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Dr. Tuan Tran
Neuroscience Program Director
Office: Rawl Building, Room 225
Email: trant@ecu.edu or neuroscience@ecu.edu
Faculty Webpage: www.ecu.edu/psyc/trant


Neuroscience is a discipline primed for the challenges affecting human health within the 21st century. It provides better understanding of brain function through cutting-edge research and clinical practice. Numerous inquiries about how the brain works date back to the dawn of civilization, however, this academic discipline is still in its infancy. Explaining the brain-behavior relationship is a central tenet which has been described as one of the last frontiers in the biological sciences by renowned neuroscientist and Nobel Prize Winner, Dr. Eric Kandel. It is challenging, exciting, rewarding, and interdisciplinary.

We offer an undergraduate major (leading to BA or BS degrees) and minor that are concentrations in the Multidisciplinary Studies Program. This program is housed in the Department of Psychology and is 1 of 19 interdisciplinary studies concentrations within Thomas Harriott College of Arts and Sciences. The concentration is designed to provide students with knowledge and research skills that will help prepare them for a career in diverse neuroscience areas (psychopharmacology, neuropsychology, neurophysiology, neurotoxicology, neuropathology, and many more!) and a wide variety of related fields such as medicine, dentistry, and other health-related professions. Indeed, many of the course requirements in the curriculum overlap with the undergraduate courses required by most graduate schools and medical schools. The curriculum includes a strong core of biology, chemistry, physics, and psychology courses, mentored-research experience in scientific laboratories, a two-semester senior thesis, a two-semester senior capstone sequence, and diverse electives (spanning those disciplines). For prospective students, we encourage you to learn more about the program, our contributing research faculty, students, and their achievements. For our alumni, we appreciate your passion for neuroscience and please keep in touch! I look forward to hearing from you.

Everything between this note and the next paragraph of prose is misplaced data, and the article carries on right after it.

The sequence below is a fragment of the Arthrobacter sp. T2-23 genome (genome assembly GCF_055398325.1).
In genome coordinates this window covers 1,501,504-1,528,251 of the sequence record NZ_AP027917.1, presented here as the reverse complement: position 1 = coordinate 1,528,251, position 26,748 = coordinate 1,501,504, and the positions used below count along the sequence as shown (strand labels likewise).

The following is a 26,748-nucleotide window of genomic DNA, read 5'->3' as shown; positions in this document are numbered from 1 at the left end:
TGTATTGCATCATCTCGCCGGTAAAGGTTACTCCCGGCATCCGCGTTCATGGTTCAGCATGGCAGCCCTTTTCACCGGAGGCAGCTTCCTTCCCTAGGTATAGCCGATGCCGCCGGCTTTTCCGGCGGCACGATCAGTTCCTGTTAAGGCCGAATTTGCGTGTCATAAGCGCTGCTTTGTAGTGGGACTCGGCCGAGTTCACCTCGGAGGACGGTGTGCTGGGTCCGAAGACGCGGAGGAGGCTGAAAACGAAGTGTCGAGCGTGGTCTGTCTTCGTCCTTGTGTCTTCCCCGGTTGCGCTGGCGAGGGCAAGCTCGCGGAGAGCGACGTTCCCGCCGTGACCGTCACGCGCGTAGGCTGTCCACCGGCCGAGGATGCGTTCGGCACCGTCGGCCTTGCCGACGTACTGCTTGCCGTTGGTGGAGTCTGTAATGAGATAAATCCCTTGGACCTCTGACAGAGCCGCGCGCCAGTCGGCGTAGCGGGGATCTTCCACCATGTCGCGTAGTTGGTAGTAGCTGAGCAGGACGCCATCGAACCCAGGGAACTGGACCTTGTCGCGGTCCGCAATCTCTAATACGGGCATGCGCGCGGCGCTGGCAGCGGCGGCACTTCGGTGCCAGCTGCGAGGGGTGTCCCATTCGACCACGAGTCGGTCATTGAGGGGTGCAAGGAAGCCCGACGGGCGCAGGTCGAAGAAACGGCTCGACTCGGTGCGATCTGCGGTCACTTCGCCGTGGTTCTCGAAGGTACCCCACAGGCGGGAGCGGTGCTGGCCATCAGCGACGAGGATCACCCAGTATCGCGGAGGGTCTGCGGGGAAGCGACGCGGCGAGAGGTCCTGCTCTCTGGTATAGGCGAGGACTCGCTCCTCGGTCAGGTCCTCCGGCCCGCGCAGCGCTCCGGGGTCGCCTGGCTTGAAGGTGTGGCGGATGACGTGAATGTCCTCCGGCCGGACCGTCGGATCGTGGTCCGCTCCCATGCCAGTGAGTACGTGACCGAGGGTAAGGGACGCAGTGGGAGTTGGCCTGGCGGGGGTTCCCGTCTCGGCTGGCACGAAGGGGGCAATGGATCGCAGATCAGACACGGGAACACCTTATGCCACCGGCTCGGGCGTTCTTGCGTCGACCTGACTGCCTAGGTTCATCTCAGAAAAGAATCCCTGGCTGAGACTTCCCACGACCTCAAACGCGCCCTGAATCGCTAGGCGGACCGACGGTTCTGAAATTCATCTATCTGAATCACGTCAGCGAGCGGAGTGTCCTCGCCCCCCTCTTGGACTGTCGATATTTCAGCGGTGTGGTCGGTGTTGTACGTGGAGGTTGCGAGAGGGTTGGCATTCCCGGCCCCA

Neuroscience News

  • Zombie cells found in brains of mice prior to cognitive loss
    Zombie cells are the ones that can't die but are equally unable to perform the functions of a normal cell. These zombie, or senescent, cells are implicated in a number of age-related diseases. Researchers have now expanded that list.
  • Brain recovery: Activity, not rest, may speed recovery after brain injury
    When recovering from a brain injury, getting back in the swing of things may be more effective than a prolonged period of rest, according to a new study in mice. These findings offer a compelling example of the brain's remarkable capacity to adapt in response to trauma. They also point to new, activity-centered treatment strategies that could one day result in faster and more complete recovery times for patients looking to regain mobility after a brain damage or a stroke.

NeuroscienceNews.com